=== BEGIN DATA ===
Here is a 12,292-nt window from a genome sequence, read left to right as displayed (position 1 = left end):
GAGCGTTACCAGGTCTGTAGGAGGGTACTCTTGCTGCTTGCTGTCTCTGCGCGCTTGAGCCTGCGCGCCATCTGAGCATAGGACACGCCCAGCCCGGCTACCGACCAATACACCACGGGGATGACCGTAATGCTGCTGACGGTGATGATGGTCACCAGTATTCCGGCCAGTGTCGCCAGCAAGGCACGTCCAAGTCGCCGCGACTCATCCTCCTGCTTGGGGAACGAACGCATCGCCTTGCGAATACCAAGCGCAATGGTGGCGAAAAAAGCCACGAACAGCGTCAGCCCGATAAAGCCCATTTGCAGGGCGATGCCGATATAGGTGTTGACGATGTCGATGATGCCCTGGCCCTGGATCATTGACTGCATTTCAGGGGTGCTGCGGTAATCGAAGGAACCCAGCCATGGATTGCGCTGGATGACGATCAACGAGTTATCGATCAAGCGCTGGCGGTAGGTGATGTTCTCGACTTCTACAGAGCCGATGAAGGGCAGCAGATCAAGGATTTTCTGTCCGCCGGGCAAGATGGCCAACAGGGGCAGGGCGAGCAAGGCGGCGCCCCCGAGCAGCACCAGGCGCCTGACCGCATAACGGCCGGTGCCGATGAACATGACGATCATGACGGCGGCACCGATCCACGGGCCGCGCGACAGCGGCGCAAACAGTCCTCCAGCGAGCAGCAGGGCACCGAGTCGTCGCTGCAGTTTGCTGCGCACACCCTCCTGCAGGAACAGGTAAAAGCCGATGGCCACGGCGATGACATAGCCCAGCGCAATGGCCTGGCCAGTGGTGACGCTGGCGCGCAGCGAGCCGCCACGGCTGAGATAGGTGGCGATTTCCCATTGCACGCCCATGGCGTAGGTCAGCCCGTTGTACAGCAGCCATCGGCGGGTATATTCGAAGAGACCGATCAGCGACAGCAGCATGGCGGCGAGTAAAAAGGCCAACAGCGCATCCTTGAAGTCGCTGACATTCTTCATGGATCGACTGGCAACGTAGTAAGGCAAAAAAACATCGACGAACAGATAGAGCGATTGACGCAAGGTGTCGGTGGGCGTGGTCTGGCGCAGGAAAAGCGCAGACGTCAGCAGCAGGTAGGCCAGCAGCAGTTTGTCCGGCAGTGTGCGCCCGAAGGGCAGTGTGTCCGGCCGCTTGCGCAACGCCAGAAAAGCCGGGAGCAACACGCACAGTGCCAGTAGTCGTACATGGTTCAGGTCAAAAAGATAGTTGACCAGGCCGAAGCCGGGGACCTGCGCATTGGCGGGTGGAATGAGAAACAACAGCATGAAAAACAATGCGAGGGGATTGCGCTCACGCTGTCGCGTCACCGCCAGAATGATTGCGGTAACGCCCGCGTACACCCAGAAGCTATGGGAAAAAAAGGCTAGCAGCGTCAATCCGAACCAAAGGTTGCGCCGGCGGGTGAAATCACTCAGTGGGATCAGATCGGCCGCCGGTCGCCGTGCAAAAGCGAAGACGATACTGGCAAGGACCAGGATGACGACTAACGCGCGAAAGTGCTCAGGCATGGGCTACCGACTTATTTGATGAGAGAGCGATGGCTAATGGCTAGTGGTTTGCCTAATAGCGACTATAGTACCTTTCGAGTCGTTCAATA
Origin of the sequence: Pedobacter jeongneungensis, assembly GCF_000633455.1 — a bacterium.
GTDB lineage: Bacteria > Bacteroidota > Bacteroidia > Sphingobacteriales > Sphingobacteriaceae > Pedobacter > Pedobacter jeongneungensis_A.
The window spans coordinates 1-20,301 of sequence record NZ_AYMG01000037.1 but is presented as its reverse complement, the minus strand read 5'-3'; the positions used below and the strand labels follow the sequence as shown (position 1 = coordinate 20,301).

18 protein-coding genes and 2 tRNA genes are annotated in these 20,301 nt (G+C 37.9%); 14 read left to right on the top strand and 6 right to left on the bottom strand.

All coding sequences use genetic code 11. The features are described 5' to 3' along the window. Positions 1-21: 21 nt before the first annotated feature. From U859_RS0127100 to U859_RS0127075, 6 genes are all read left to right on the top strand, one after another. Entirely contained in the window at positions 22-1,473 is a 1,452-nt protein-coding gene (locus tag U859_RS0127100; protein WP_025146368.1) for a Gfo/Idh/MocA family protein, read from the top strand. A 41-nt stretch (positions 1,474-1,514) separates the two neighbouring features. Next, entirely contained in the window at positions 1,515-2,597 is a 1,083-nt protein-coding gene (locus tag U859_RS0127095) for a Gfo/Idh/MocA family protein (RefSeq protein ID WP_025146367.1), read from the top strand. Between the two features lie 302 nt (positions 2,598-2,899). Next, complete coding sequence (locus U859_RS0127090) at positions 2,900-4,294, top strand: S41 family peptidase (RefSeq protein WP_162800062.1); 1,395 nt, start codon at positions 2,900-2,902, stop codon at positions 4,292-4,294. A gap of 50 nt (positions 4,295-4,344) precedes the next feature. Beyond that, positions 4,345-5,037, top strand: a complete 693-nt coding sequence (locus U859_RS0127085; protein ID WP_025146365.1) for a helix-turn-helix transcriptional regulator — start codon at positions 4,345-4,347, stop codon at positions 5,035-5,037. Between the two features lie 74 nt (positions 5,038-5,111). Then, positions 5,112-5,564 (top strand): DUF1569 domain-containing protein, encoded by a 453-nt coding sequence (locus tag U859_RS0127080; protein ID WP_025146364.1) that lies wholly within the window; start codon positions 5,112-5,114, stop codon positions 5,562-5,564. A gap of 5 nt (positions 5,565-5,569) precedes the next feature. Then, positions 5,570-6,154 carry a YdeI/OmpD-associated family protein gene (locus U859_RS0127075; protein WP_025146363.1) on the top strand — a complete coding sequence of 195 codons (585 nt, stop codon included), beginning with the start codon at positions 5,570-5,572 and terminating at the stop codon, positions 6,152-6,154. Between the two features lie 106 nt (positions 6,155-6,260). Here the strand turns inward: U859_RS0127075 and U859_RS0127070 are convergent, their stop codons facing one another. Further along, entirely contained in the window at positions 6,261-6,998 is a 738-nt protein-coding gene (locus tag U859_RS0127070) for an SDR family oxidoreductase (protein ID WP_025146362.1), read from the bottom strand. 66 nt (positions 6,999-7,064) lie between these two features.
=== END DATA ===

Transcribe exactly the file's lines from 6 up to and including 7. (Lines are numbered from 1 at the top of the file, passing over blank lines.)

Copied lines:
18 protein-coding genes and 2 tRNA genes are annotated in these 20,301 nt (G+C 37.9%); 14 read left to right on the top strand and 6 right to left on the bottom strand.

All coding sequences use genetic code 11. The features are described 5' to 3' along the window. Positions 1-21: 21 nt before the first annotated feature. From U859_RS0127100 to U859_RS0127075, 6 genes are all read left to right on the top strand, one after another. Entirely contained in the window at positions 22-1,473 is a 1,452-nt protein-coding gene (locus tag U859_RS0127100; protein WP_025146368.1) for a Gfo/Idh/MocA family protein, read from the top strand. A 41-nt stretch (positions 1,474-1,514) separates the two neighbouring features. Next, entirely contained in the window at positions 1,515-2,597 is a 1,083-nt protein-coding gene (locus tag U859_RS0127095) for a Gfo/Idh/MocA family protein (RefSeq protein ID WP_025146367.1), read from the top strand. Between the two features lie 302 nt (positions 2,598-2,899). Next, complete coding sequence (locus U859_RS0127090) at positions 2,900-4,294, top strand: S41 family peptidase (RefSeq protein WP_162800062.1); 1,395 nt, start codon at positions 2,900-2,902, stop codon at positions 4,292-4,294. A gap of 50 nt (positions 4,295-4,344) precedes the next feature. Beyond that, positions 4,345-5,037, top strand: a complete 693-nt coding sequence (locus U859_RS0127085; protein ID WP_025146365.1) for a helix-turn-helix transcriptional regulator — start codon at positions 4,345-4,347, stop codon at positions 5,035-5,037. Between the two features lie 74 nt (positions 5,038-5,111). Then, positions 5,112-5,564 (top strand): DUF1569 domain-containing protein, encoded by a 453-nt coding sequence (locus tag U859_RS0127080; protein ID WP_025146364.1) that lies wholly within the window; start codon positions 5,112-5,114, stop codon positions 5,562-5,564. A gap of 5 nt (positions 5,565-5,569) precedes the next feature. Then, positions 5,570-6,154 carry a YdeI/OmpD-associated family protein gene (locus U859_RS0127075; protein WP_025146363.1) on the top strand — a complete coding sequence of 195 codons (585 nt, stop codon included), beginning with the start codon at positions 5,570-5,572 and terminating at the stop codon, positions 6,152-6,154. Between the two features lie 106 nt (positions 6,155-6,260). Here the strand turns inward: U859_RS0127075 and U859_RS0127070 are convergent, their stop codons facing one another. Further along, entirely contained in the window at positions 6,261-6,998 is a 738-nt protein-coding gene (locus tag U859_RS0127070) for an SDR family oxidoreductase (protein ID WP_025146362.1), read from the bottom strand. 66 nt (positions 6,999-7,064) lie between these two features.